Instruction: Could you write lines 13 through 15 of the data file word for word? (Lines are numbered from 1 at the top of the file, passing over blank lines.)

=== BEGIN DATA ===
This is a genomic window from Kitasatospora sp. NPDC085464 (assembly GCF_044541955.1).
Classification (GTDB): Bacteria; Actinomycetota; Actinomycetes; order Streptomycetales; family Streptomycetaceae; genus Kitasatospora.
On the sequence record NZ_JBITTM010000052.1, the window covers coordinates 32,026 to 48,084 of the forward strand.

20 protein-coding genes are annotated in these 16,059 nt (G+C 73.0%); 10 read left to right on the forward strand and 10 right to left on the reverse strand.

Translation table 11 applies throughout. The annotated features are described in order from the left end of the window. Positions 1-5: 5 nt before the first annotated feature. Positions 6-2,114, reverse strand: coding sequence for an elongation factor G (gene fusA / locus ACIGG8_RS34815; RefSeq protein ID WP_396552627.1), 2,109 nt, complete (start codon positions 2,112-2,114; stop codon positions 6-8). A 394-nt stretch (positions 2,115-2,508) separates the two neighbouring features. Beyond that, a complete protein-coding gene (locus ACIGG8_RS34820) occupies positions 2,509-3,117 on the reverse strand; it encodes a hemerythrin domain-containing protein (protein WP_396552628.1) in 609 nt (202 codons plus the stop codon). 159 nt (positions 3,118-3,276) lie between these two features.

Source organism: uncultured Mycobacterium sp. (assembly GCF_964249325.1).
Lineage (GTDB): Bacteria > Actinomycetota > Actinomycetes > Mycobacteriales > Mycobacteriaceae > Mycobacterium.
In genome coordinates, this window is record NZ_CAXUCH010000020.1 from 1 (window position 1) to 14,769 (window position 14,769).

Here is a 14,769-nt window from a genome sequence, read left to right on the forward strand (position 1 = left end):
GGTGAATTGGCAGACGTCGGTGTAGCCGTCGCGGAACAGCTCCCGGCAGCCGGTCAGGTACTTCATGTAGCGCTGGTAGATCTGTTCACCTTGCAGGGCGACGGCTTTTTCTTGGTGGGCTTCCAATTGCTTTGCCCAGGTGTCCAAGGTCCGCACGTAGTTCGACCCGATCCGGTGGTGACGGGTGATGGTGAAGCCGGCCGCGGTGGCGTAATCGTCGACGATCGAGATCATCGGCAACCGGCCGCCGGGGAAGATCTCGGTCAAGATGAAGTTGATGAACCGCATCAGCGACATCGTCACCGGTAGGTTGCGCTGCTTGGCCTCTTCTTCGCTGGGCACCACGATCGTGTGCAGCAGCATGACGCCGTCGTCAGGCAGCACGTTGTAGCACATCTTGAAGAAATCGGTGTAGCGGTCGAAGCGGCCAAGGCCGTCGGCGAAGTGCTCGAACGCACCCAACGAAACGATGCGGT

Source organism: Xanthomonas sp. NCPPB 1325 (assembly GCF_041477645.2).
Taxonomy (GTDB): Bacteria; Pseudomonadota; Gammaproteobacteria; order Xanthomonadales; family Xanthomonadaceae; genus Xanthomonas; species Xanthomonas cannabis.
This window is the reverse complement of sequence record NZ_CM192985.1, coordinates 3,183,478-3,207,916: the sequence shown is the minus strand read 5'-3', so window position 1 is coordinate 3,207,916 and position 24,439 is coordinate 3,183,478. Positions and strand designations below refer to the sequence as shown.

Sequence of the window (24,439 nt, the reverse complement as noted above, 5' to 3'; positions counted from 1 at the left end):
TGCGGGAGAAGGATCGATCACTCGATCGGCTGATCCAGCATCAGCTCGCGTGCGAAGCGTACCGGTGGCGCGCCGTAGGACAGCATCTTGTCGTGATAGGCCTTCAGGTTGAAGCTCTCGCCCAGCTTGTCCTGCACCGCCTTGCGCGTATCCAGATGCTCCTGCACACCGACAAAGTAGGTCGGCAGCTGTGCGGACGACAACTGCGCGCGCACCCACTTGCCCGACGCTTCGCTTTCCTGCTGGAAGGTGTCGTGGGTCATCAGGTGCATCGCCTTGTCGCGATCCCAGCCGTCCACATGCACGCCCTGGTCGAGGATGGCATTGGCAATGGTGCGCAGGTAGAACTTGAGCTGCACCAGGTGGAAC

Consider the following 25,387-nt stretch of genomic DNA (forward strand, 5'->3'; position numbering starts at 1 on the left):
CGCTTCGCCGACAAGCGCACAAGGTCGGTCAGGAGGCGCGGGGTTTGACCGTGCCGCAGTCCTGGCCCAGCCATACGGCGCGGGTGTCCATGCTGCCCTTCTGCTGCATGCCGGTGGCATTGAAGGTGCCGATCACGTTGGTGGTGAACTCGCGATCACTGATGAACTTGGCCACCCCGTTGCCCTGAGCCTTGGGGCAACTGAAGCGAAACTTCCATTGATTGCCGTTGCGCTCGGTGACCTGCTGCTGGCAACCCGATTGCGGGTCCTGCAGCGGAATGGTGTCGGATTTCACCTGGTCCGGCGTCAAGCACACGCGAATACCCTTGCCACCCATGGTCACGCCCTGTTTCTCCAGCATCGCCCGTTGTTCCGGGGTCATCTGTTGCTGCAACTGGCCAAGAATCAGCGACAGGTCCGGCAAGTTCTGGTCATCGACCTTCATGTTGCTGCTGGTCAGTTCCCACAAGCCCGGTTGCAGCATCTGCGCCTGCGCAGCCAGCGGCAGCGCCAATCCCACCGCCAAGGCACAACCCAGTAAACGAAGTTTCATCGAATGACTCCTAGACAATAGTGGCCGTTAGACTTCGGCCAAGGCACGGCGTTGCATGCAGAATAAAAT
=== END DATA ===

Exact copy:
This window is the reverse complement of sequence record NZ_CM192985.1, coordinates 3,183,478-3,207,916: the sequence shown is the minus strand read 5'-3', so window position 1 is coordinate 3,207,916 and position 24,439 is coordinate 3,183,478. Positions and strand designations below refer to the sequence as shown.

Sequence of the window (24,439 nt, the reverse complement as noted above, 5' to 3'; positions counted from 1 at the left end):
TGCGGGAGAAGGATCGATCACTCGATCGGCTGATCCAGCATCAGCTCGCGTGCGAAGCGTACCGGTGGCGCGCCGTAGGACAGCATCTTGTCGTGATAGGCCTTCAGGTTGAAGCTCTCGCCCAGCTTGTCCTGCACCGCCTTGCGCGTATCCAGATGCTCCTGCACACCGACAAAGTAGGTCGGCAGCTGTGCGGACGACAACTGCGCGCGCACCCACTTGCCCGACGCTTCGCTTTCCTGCTGGAAGGTGTCGTGGGTCATCAGGTGCATCGCCTTGTCGCGATCCCAGCCGTCCACATGCACGCCCTGGTCGAGGATGGCATTGGCAATGGTGCGCAGGTAGAACTTGAGCTGCACCAGGTGGAAC